It was almost a year ago that I originally wrote to my MP to ask him to enquire of the Chancellor ‘Where does money come from?’
I have, at last, received a reply (click to enlarge):
It reads rather as though the writer, John Glen, Economic Secretary to the Treasury, has received intensive training from the Ministry of Circumlocution. Or maybe that’s just the way they teach them at Oxford.
So we get: ‘While it is theoretically possible for monetary authorities to finance fiscal deficits through the creation of money, allowing governments to increase spending or reduce taxation, without raising corresponding financing from the private sector, there is a risk that money financing could rapidly undermine the stability of inflation expectations.’
Which is just the old canard that printing money causes inflation.
But, interestingly, this is the sole argument against government money creation.
And when the letter continues: ‘the majority of money in the modern economy is created [my italics] by commercial banks.’ it indicates that the rest of the money is created by the government itself, of course.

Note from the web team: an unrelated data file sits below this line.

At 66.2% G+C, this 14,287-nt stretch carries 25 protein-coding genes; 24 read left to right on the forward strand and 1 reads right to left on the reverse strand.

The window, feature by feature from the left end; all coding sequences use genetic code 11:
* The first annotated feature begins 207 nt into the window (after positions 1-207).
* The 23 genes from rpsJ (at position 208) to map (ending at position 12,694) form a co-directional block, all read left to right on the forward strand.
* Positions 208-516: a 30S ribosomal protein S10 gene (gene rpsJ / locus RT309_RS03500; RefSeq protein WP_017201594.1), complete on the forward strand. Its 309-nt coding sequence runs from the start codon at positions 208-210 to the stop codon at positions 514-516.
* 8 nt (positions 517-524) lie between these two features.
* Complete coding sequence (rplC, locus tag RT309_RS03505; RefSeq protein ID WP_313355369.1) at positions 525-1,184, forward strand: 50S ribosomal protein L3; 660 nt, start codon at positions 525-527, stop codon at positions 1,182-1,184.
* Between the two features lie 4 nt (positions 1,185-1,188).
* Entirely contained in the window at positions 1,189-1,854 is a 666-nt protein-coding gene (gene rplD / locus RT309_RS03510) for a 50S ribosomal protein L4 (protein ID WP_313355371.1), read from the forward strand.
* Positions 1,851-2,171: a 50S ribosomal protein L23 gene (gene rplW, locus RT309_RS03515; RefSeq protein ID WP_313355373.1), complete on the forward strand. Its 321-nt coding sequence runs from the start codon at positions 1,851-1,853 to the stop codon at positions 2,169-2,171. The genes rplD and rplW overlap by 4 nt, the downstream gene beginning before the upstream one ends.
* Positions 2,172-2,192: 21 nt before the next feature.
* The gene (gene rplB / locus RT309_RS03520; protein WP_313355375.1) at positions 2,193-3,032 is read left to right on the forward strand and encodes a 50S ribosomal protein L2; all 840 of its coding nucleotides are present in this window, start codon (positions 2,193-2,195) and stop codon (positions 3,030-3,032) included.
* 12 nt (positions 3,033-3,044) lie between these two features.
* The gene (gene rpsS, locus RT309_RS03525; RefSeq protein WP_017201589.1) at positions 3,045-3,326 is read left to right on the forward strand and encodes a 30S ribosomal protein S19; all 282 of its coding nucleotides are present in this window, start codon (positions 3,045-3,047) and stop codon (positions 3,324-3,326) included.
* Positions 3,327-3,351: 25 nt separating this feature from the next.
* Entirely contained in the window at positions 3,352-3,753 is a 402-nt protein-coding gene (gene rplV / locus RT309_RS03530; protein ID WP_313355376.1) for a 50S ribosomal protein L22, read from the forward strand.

‘Long term price stability is recognised as being complementary to the efficient allocation of resources in the economy, and so is an essential prerequisite for economic growth.’ seems simply to mean too much inflation can throw an economy off course.
But we still have the non sequitur that money creation by commercial banks, which the Treasury admits is the majority, doesn’t create inflation, but creation of the minority of money by the government itself, would somehow lead to undermining of the economy by inflation.
This reasoning failure or, perhaps more likely, sleight of hand, allows the Treasury to suggest that the magic money tree is a dangerous species liable to undermine the economy, when of course it is actually the species that is of unique benefit to it.
So the Treasury knows there is a Magic Money Tree but through involuntary (or voluntary) intellectual blindness misunderstands the role of tax in preventing inflation.They have already admitted in this letter that tax is not required to pay for anything.
I feel a reply to John Glen coming on.